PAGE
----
Thursday, 22 August 2013

On Painting

When I was 17 I got my first retail job at a paint & decorating store.  I didn't realize how much I'd love it.  I bought my first paintbrush then and learned to use it from some of the wizened painters.  I have since used that brush on every room I have painted.

My First Paintbrush

When I was 27 Andy and I moved to our condo when we were still engaged.  We were renting at first and didn't want to paint.  We made the place home in other ways.  The colors are nice (classy looking tan, different tan, red dining room, more different tan-- it all goes very well with our wood floors) but I found we were constantly checking out brighter and brighter light bulbs. Picture us in the hardware store:

"Only 75000 lumens!?  How will I read a book in that dim light!? I can hardly see to find a shirt in the morning!"

Duh.  The paint is too dark.  So we picked out a white color.  It will look clean and open and our artwork will stand out.  We're going to paint the whole place this color:

Behr's Gallery White

I set out to paint the easiest spaces to tackle because I have precious few hours where O is at daycare and I still have the day-to-day stuff to accomplish.  Here is how to pick the easiest-to-paint room:

The easiest space to paint is not necessarily the smallest (ie bathroom)

Consider the following:

  1. How much furniture is up against the wall?
  2. How many things are mounted on the wall? (ie what do you need to take down and then put back again?)
  3. How many door/window openings are there?
  4. How many corners are there?
  5. Is there a logical place to start and stop?
These questions will help you weigh out how tricky the paint job will be.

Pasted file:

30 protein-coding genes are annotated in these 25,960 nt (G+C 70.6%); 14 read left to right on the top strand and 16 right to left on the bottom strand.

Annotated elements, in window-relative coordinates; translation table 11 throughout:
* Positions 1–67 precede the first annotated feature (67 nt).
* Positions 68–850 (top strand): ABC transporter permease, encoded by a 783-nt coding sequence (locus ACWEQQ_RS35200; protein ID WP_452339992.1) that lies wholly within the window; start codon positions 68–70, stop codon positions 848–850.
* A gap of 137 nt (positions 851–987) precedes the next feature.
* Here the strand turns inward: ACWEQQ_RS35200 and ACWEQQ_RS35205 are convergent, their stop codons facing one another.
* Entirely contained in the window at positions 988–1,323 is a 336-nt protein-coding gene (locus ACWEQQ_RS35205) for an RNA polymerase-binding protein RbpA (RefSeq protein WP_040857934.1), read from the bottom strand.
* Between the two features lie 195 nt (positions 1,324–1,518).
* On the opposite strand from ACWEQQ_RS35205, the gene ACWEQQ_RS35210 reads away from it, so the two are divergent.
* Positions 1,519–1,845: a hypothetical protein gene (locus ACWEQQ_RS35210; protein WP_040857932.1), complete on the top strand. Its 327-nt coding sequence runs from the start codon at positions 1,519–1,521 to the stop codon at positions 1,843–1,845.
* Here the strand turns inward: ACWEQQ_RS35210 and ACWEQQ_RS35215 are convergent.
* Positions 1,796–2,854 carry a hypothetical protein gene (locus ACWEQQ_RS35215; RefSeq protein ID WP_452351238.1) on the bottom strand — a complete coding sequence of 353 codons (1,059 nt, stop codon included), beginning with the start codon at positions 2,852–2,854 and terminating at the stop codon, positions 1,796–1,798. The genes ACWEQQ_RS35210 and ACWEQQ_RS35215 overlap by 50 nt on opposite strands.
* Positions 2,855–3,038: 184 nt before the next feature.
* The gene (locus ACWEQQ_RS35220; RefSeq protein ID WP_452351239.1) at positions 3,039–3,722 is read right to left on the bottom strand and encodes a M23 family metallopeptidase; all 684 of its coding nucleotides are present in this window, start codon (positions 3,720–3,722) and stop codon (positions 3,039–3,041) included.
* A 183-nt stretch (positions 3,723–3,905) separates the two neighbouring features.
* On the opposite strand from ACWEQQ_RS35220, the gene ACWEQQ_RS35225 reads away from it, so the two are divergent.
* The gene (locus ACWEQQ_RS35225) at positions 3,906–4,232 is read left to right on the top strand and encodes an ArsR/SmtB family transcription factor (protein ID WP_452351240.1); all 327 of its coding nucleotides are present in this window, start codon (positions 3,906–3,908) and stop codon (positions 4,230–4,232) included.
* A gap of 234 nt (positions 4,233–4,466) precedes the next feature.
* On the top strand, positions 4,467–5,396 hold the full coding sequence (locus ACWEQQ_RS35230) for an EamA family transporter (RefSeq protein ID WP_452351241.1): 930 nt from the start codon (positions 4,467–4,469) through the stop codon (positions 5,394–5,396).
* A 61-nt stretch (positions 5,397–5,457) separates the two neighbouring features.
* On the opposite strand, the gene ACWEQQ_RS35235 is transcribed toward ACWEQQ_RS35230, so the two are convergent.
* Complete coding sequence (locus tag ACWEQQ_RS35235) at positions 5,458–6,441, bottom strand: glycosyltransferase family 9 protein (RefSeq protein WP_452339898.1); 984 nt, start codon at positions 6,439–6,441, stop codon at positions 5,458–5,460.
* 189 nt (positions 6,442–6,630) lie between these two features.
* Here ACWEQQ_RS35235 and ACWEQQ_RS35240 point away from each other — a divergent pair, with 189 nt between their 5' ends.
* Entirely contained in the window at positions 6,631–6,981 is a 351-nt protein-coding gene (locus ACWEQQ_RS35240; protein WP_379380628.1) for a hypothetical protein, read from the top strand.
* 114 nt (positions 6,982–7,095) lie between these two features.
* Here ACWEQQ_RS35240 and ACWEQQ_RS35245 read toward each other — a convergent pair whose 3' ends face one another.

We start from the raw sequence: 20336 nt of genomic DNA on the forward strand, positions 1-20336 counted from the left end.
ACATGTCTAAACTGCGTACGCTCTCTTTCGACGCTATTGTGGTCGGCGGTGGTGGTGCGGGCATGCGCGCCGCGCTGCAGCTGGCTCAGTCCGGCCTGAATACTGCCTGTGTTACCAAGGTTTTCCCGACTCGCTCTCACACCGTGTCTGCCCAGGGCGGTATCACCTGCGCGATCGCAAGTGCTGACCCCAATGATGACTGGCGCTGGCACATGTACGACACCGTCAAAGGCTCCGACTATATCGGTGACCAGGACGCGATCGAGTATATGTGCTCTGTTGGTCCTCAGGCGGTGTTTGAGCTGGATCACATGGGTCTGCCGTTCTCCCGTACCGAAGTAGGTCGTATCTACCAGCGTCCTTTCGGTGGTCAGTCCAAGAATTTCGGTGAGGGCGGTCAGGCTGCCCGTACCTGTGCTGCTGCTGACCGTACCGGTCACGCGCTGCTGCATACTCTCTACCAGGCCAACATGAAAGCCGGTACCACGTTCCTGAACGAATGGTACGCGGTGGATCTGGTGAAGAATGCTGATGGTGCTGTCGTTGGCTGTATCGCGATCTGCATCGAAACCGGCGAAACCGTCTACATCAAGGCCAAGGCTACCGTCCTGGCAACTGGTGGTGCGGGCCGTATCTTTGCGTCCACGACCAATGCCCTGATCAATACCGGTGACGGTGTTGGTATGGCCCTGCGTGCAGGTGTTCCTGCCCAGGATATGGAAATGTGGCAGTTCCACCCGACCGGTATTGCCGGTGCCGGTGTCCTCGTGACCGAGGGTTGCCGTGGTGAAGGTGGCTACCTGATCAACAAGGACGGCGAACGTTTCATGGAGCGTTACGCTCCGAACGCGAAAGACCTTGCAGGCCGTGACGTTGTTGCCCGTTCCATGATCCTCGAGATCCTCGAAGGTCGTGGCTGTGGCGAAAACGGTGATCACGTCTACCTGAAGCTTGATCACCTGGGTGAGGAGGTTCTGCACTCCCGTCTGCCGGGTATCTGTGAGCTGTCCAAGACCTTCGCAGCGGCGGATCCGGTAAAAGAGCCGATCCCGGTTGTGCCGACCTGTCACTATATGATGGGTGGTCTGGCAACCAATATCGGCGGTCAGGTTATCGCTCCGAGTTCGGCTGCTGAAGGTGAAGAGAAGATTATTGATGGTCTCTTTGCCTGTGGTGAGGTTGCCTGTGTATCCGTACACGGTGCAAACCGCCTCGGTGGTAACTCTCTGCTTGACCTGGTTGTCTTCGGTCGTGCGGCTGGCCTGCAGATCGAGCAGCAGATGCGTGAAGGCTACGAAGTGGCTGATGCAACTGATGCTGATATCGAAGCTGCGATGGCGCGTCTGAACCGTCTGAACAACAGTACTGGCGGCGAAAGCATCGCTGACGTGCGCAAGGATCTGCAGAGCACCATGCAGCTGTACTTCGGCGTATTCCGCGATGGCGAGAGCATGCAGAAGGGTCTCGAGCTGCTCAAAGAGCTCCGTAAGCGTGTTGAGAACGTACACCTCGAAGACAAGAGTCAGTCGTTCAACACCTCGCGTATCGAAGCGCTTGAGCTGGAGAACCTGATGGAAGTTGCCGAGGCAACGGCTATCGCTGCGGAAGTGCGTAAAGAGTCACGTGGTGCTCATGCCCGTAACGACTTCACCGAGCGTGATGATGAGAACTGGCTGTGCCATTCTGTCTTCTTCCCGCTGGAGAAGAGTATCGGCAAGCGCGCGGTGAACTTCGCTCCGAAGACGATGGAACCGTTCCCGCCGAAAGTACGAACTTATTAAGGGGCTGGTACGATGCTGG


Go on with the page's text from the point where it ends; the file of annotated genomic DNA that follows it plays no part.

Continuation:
Here are some other shortcuts I like to use when I can:
  1. Paint everything the same color, if not with the exact same paint.  No kidding, ceiling, walls, trim.  When you can paint everything the same, you don't have to be as picky with where the paint goes.  
  2. The flatter your paint is (not glossy), the more imperfections it hides.  Invest in a decent can of paint which will still provide some durability.
  3. Skip the painters' tape and learn to use a brush.  I like results like RIGHT NOW and taping for hours does not deliver for me.
  4. Have some baby wipes handy for splatters, drops, whatever.  A drop of latex paint can be picked off when dry, but a smear can't as easily.  It's best to wipe it up straight away, and baby wipes do the job so easily.
I went with painting the hallway.  Lots of impact, no furniture against the walls and a not-too-big space for me to tackle first.  I finished the second coat this morning.  

It looks and feels like we just took all the blackout curtains off all of the windows.  White paint is underrated.

Have any painting tips/tricks that you'd like to share?  I still have every other room in my place to do!


  1. Well, this is fun. I have always loved that "paint expert" is part of your identity. I am curious, do you feel that going with a light and bright colour can still be as effective as white? For example, yellows and lighter greens? I agree that you need brightness to feel and enhance the light in your space, but I am also a colour junkie (which we all know). There are some areas in the house that I am considering repainting and it is nice to have your perspective. Bon courage!

    1. Jenn, in a word: yes. I have never been one to shy away from colour (in fact, I view this switch to white as a bold colour move). I find that the crisper the colour, the more brightness it will add to the space, whereas muddier colours add warmth. I think your house is beautifully decorated, so I know your colour choices will be inviting and uplifting!! When choosing a colour, just keep in mind that it will end up being a bit more itself when you do a whole room. A crisp green will be a bit more green when you have it on all the walls, for example. And in the end, it's just paint! (though I don't envy painting those slats in your house...) Oh! Another tidbit: a lighter color tends to cover better than medium & dark colors. It probably took 3 or 4 coats to get my dining room red, but I'll still only need 2 to make it white.